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Application-specific Electronic Package for a Quantum Sensor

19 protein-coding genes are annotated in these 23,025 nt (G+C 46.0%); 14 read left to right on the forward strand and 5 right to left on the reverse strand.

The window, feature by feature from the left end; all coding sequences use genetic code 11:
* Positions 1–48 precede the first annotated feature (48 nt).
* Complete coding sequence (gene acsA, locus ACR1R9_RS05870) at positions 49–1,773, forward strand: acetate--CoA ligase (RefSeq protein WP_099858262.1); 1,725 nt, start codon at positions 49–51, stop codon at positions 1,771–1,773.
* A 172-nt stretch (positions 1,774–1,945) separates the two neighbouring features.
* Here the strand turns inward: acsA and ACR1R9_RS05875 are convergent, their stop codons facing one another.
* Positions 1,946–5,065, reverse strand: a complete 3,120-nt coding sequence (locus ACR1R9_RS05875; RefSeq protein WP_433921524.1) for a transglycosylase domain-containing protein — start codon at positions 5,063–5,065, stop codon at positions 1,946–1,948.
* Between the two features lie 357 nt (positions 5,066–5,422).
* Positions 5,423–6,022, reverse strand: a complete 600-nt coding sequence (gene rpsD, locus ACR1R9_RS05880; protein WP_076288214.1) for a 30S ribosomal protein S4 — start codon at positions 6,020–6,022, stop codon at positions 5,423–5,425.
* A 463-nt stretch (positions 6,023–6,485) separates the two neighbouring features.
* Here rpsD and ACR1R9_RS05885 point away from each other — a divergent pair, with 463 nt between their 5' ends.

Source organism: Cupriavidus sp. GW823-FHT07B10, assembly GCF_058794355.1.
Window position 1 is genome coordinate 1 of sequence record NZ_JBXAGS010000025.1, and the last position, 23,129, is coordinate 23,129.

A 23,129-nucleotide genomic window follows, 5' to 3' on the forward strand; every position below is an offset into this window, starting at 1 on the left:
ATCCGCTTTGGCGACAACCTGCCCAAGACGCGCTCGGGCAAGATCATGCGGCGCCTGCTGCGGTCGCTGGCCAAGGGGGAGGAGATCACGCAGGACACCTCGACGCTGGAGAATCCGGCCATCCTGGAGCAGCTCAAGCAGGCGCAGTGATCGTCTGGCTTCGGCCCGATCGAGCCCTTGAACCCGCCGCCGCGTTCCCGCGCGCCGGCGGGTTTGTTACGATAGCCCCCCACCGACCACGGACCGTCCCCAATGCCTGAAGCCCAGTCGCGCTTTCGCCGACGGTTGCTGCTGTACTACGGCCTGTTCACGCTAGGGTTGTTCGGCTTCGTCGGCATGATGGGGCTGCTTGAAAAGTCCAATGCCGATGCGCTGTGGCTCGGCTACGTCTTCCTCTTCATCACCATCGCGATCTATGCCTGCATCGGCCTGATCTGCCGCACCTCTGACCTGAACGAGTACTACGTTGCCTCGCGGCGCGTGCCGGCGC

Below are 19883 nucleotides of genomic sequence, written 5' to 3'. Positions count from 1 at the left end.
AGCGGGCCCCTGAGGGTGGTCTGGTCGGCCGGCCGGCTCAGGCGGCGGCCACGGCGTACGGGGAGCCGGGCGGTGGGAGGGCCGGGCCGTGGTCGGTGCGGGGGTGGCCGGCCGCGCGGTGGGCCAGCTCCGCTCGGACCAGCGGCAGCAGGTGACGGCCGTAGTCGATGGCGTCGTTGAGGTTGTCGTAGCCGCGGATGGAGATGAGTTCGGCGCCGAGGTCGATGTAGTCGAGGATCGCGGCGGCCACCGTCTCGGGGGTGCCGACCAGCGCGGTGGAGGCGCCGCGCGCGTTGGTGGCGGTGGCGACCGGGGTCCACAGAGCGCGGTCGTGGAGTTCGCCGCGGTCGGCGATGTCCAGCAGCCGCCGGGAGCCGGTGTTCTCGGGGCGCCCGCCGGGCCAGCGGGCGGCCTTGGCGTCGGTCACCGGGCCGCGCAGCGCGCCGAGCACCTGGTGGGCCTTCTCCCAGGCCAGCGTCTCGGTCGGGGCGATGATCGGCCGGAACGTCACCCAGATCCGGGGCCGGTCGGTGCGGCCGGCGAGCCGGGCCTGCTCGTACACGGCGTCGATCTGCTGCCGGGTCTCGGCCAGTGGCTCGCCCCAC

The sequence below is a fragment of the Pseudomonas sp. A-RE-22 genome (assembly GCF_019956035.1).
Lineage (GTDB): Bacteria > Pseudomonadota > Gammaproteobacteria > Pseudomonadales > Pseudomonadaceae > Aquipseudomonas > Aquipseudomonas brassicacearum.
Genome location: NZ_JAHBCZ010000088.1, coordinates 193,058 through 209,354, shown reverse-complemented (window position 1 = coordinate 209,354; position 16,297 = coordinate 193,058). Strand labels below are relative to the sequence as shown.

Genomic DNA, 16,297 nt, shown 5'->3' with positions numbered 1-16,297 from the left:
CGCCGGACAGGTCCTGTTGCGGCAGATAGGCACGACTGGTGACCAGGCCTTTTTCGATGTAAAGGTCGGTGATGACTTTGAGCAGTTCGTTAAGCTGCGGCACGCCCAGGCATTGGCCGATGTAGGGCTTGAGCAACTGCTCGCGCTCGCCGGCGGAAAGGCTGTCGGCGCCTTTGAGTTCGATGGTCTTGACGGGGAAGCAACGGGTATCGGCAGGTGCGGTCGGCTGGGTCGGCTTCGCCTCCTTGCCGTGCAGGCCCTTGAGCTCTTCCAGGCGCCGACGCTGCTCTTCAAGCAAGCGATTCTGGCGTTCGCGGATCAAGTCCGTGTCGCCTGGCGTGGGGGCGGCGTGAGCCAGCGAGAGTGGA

OUSD (R&E) CRITICAL TECHNOLOGY AREA(S): Microelectronics; Quantum Science OBJECTIVE: An application-specific electronics package that enables low-noise miniaturization of quantum systems. DESCRIPTION: Quantum systems rely on electronics for control and signal input/output to larger systems. Often, these originate with large scale lab electronics, then are scaled down to field programmable gate arrays (FPGA) to enable modularity. However, FPGAs can be large, expensive, power hungry, and potentially introduce unknown and undesired threats. Application-specific electronics can be one approach to overcoming the limitations of an FPGA. Application specific electronics can include, but are not limited to, custom printed circuit board design or application-specific integrated circuit (ASIC) development. An ASIC is the smallest SWaP and typically lowest noise solution but has a high barrier to entry as it includes high non-recurring engineering costs and long wait times, due to the business model of IC foundries. This SBIR topic aims to lower the investment required by small businesses to creating custom, specific electronics and packaging for quantum sensors, in order to increase TRL and the ability to bring small quantum sensors to market. PHASE I: Use of IC foundries can be arduous and include long lead times. Phase I of the topic should include design of the application specific electronics, identifying and negotiating with a trusted IC foundry for fabrication, and receiving the process design kit (PDK) from the foundry of choice. The outcome of Phase I should be that the performer is ready to move forward to procure an ASIC with a foundry, either with dedicated wafers or as part of a multi-project wafer (MPW) run. Alternatively, Phase 1 can be to develop application specific, custom electronics on a printed circuit board. The product of Phase I is a detailed report outlining the design, including modeling and simulation, and a detailed plan for fabrication. One key component for this critical technology, will be to consider the ‘trust’ of the vendor. The Phase I deliverable should outline the risk management and quality assurance of safeguarding against any IP threats. Phase I Base amount must not exceed $290,000 for a 12-month period of performance. PHASE II: The Phase II goal of the SBIR is to integrate and demonstrate the custom electronics packaged with and operating with the quantum sensor of choice. The Phase II deliverable is a report outlining the electronics design and fabrication, as well as integration tests and demonstration results. Ideally, the custom electronics integrated with a quantum sensor will become a government off-the-shelf component for procurement. The custom, packaged electronics should dramatically reduce cost, size, weight and power necessary for operating quantum sensors, thereby creating a viable transition path to the warfighter. Phase II Base amount must not exceed $1,000,000 for a 24-month period of performance and the Option amount must not exceed $900,000 for a 12-month period of performance. PHASE III DUAL USE APPLICATIONS: One military application would be to create the custom electronics necessary for a quantum-based clock, such as a photonic integrated chip that requires IC fabrication for photonics and electronics. The product to be included with the quantum clock, would require packaging. Alternatively, there are chip-scale quantum sensors, such as SQUID arrays that require custom electronics packaging and electronic interfaces. This SBIR topic covers the electronics design, fabrication, and packaging for this class of EM sensor. REFERENCES: Charbon, E. Cryo-CMOS Electronics For Quantum Computing: Bringing Classical Electronics Closer To Qubits In Space And Temperature. IEEE Solid-State Circuits Magazine 13, 54–68 (2021). KEYWORDS: Quantum; atomic; asic; low-swap; quantum sensor; packaging
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